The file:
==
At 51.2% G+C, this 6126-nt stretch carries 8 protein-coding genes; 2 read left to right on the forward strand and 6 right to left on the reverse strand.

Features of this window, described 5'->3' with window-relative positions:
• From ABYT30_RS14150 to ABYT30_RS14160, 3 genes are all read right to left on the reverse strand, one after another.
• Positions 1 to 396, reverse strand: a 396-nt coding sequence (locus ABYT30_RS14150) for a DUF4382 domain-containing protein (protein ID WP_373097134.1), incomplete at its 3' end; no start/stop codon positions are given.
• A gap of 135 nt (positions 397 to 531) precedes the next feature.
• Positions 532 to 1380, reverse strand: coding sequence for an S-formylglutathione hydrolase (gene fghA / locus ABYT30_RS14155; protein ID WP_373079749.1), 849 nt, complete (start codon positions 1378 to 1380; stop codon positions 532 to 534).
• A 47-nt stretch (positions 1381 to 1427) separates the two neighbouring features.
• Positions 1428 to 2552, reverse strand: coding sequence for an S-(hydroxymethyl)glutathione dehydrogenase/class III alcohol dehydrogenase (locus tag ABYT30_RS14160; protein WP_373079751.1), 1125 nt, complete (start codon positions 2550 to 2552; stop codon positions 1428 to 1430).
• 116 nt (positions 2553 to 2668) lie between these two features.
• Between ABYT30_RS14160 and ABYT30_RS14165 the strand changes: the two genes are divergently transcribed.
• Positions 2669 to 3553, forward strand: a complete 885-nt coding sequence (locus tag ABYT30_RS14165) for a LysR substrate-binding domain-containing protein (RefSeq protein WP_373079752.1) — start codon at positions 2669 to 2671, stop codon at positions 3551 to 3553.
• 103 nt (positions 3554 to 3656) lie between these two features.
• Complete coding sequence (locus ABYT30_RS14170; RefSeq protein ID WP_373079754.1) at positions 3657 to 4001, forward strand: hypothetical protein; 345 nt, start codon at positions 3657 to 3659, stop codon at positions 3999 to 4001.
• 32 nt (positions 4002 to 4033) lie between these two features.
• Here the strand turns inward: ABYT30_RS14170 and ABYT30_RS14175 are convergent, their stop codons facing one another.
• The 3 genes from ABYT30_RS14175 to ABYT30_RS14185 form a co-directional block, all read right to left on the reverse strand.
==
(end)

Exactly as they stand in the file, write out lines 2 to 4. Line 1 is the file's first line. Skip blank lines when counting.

Features of this window, described 5'->3' with window-relative positions:
• From ABYT30_RS14150 to ABYT30_RS14160, 3 genes are all read right to left on the reverse strand, one after another.
• Positions 1 to 396, reverse strand: a 396-nt coding sequence (locus ABYT30_RS14150) for a DUF4382 domain-containing protein (protein ID WP_373097134.1), incomplete at its 3' end; no start/stop codon positions are given.